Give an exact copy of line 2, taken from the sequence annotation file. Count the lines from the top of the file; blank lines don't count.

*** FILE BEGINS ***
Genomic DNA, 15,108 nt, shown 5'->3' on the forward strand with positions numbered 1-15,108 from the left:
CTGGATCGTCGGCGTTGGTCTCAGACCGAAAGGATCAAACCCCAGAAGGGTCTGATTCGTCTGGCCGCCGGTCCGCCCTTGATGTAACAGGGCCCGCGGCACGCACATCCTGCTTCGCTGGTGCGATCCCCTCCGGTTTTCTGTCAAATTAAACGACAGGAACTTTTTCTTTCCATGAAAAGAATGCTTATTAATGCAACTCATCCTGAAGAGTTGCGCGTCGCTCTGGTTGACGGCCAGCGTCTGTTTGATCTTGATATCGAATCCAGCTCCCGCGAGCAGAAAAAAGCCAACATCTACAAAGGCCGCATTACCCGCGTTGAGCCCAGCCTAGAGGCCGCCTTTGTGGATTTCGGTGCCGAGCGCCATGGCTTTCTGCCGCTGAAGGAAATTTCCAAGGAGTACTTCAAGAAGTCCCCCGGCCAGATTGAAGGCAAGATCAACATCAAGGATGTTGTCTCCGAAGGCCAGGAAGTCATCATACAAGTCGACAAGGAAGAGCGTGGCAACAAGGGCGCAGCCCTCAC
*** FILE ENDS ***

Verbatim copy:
CTGGATCGTCGGCGTTGGTCTCAGACCGAAAGGATCAAACCCCAGAAGGGTCTGATTCGTCTGGCCGCCGGTCCGCCCTTGATGTAACAGGGCCCGCGGCACGCACATCCTGCTTCGCTGGTGCGATCCCCTCCGGTTTTCTGTCAAATTAAACGACAGGAACTTTTTCTTTCCATGAAAAGAATGCTTATTAATGCAACTCATCCTGAAGAGTTGCGCGTCGCTCTGGTTGACGGCCAGCGTCTGTTTGATCTTGATATCGAATCCAGCTCCCGCGAGCAGAAAAAAGCCAACATCTACAAAGGCCGCATTACCCGCGTTGAGCCCAGCCTAGAGGCCGCCTTTGTGGATTTCGGTGCCGAGCGCCATGGCTTTCTGCCGCTGAAGGAAATTTCCAAGGAGTACTTCAAGAAGTCCCCCGGCCAGATTGAAGGCAAGATCAACATCAAGGATGTTGTCTCCGAAGGCCAGGAAGTCATCATACAAGTCGACAAGGAAGAGCGTGGCAACAAGGGCGCAGCCCTCAC